Osten: Allow me to make an observation. We have been discussing the role of photonics in an overall economic context for at least tow decades. The discussion is now being summed up under the heading of Photonics 4.0, and is experiencing a huge response from the public. I actually see only two main changes: networking and the rapid increase in processor performance. For example, in multi-sensor systems, they allow an enormous volume and variety of data to be recorded, processed, and evaluated within a very short time. Everything else—imaging, data processing, digital control, design and production planning—are established processes. What is new is that we now connect not only data but also things. Industrial Internet describes this more in more concrete terms than Industry 4.0. And it expresses what has to happen in industrial inspection: It gets closer to or inside the process. With networked sensors for inline quality control and real-time data analysis, it will be possible to control the processes automatically and indicate imminent faults at an early stage. In networked production, sensors are the interface between the digital-virtual and the real world.

A “Photonics 4.0 Alliance” is being set up in Germany. Where do you see fields of action?

Osten: We are experiencing a change toward flexibilization of production. Individualized products require quality assurance to be just as flexible as the production processes that it monitors. This calls for more broad-based, more flexible inspection systems than we have today, improved man-machine interfaces, and new solutions in machine vision, which has been a hot topic for decades. But we don’t have to reinvent the wheel for this. The aim is to expand the agenda of Photonics 2020 in a targeted manner and update it in the context of digitization. I think it’s important to focus more strongly on the life sciences, and to set new emphases in relation to innovative materials, multi-sensor systems and data fusion. And we should also include the growing opportunities offered by visualization and flexible production, e.g. through additive manufacturing. And, quite clearly, metrology is vital in all of these areas.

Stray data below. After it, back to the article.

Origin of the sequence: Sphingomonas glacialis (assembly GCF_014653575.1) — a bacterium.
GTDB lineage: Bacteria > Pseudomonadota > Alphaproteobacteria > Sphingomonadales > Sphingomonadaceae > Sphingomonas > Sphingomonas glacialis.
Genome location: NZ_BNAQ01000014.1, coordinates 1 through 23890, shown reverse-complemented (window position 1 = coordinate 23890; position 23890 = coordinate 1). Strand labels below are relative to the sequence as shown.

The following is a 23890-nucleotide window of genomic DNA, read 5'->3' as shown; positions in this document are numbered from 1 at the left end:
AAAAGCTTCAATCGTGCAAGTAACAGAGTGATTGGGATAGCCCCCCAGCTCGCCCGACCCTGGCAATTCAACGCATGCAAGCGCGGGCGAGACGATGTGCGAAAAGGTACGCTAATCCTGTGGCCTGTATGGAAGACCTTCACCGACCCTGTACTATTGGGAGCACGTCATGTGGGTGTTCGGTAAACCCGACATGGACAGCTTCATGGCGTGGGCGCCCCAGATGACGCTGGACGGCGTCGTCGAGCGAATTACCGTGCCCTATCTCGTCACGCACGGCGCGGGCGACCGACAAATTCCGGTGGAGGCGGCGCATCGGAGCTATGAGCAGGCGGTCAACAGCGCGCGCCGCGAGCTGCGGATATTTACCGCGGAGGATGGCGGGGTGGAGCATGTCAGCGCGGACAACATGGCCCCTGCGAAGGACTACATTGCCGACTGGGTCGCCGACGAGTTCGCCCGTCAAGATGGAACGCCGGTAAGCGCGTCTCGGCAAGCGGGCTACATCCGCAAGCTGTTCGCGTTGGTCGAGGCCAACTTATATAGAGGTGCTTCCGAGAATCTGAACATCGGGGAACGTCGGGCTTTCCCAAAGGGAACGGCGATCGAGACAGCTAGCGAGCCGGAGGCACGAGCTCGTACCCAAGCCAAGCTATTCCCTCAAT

One of your special fields is semiconductor inspection. Can rapid 100-percent inspection of the current nanometer processor structures on 450 mm wafers succeed.

Osten: I don't think that should be our goal. 100-percent checks would be too expensive and time consuming. I also can’t imagine that it would be a milestone for the semiconductor industry. Structure sizes today are ten nanometers and will be reduced to eight and six nanometers in the coming years. You cannot scan that completely on a 450 mm diameter wafer. Instead, it’s about much more common, reliable random checks in all phases of wafer production. A very high number of different optical sensors are already used in today’s plants. The measurement effort is enormous. The required precision is ensured only in the interplay with nanopositioning, whose accuracy is in the sub-nanometer range, just like the measurement systems for lithography optics. The smaller the structures, the greater the influence of line edge roughness and optical blurring caused by refraction, scattering, etc. On top of this, chip producers are changing from 2D to 3D structures, which make the whole thing even more complex. Metrology and positioning technology are then no longer in the nano but rather in the pico range.